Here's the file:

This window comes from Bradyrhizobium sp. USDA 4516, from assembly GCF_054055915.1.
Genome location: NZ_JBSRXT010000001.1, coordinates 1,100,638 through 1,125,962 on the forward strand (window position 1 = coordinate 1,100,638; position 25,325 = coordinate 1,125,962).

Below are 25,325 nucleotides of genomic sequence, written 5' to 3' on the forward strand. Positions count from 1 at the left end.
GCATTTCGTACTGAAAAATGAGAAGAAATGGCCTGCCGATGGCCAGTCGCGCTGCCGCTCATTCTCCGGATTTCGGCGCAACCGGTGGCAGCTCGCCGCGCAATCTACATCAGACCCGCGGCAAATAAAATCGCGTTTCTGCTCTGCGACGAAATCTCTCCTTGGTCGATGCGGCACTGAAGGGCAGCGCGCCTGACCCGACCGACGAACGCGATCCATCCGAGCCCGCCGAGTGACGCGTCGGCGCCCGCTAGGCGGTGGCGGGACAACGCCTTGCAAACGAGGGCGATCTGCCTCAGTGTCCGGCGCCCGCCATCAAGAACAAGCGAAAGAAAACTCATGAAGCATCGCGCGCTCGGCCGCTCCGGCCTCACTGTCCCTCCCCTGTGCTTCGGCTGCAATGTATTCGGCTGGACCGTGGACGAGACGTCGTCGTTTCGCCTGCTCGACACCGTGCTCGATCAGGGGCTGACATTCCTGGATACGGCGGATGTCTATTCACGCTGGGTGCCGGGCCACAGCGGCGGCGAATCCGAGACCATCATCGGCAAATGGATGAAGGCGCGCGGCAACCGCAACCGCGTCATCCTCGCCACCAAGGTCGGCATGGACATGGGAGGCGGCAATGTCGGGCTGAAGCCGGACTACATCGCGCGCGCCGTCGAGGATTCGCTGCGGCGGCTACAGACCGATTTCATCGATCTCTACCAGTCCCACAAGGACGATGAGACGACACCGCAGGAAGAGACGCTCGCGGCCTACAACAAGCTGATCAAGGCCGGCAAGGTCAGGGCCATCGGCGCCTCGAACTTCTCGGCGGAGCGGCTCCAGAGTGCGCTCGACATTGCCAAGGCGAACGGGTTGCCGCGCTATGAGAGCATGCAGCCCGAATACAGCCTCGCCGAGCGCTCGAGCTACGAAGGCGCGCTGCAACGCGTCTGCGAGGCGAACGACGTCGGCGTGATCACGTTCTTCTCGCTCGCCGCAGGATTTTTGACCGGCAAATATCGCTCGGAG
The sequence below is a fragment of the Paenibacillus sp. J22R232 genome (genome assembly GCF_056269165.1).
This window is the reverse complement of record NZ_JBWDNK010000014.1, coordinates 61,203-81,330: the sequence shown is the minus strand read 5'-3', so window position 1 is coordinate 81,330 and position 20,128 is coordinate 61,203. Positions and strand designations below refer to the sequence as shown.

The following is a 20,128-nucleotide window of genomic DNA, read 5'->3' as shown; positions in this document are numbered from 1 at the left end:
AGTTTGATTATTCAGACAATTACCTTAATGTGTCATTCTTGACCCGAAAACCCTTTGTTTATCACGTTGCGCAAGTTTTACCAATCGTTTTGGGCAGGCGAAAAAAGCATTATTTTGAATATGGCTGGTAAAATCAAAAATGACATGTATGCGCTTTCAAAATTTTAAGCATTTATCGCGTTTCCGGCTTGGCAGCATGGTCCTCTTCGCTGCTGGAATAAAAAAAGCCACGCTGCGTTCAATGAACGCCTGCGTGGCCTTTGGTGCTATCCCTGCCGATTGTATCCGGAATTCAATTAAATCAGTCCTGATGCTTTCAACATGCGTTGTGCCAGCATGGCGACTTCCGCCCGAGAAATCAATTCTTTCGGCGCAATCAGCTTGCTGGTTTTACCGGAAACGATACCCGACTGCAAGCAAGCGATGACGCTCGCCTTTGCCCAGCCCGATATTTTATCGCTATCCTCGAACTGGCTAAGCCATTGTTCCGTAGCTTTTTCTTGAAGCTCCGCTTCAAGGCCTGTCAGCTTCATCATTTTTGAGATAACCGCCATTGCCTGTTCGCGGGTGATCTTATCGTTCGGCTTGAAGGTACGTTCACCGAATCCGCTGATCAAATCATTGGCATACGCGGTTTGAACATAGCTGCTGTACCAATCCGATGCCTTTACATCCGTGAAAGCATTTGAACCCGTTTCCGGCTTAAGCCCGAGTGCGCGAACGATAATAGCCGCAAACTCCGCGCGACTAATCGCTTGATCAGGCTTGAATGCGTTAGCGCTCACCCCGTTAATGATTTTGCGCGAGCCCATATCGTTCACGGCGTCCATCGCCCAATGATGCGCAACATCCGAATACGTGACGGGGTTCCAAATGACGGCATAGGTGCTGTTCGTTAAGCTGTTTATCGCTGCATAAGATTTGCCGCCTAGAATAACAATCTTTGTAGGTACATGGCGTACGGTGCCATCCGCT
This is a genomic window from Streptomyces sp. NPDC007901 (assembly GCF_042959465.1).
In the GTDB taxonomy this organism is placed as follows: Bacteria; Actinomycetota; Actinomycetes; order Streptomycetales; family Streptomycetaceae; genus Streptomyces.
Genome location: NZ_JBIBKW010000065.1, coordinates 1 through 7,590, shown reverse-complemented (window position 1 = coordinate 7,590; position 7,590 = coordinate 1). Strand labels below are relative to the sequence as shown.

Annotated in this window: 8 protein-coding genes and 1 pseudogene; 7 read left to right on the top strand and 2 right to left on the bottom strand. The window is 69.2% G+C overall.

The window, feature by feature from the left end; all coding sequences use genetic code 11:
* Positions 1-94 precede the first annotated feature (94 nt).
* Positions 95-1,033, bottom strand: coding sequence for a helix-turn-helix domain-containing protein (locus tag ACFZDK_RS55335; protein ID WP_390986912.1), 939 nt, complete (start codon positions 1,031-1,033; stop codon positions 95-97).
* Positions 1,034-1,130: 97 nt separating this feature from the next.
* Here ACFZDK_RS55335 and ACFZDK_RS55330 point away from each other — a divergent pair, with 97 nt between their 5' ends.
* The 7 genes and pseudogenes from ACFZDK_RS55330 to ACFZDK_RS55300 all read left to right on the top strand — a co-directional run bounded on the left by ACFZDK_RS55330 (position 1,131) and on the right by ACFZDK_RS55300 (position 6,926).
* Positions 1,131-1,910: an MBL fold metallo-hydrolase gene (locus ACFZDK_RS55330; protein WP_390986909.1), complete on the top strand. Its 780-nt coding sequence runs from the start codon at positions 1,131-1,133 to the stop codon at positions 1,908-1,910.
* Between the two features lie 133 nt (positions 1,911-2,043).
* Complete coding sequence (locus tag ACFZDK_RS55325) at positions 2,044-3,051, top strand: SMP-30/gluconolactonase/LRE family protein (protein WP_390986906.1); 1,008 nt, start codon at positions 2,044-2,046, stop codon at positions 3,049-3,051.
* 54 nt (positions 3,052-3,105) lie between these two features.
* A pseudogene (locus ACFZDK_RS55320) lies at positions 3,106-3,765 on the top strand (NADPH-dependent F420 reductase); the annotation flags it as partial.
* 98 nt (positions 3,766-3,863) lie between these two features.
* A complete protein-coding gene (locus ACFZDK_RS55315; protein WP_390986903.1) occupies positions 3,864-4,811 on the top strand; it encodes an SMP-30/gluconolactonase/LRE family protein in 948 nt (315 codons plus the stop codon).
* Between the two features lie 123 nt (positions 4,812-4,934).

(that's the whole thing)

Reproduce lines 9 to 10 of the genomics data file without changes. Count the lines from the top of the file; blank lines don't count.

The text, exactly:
This is a genomic window from Streptomyces sp. NPDC007901 (assembly GCF_042959465.1).
In the GTDB taxonomy this organism is placed as follows: Bacteria; Actinomycetota; Actinomycetes; order Streptomycetales; family Streptomycetaceae; genus Streptomyces.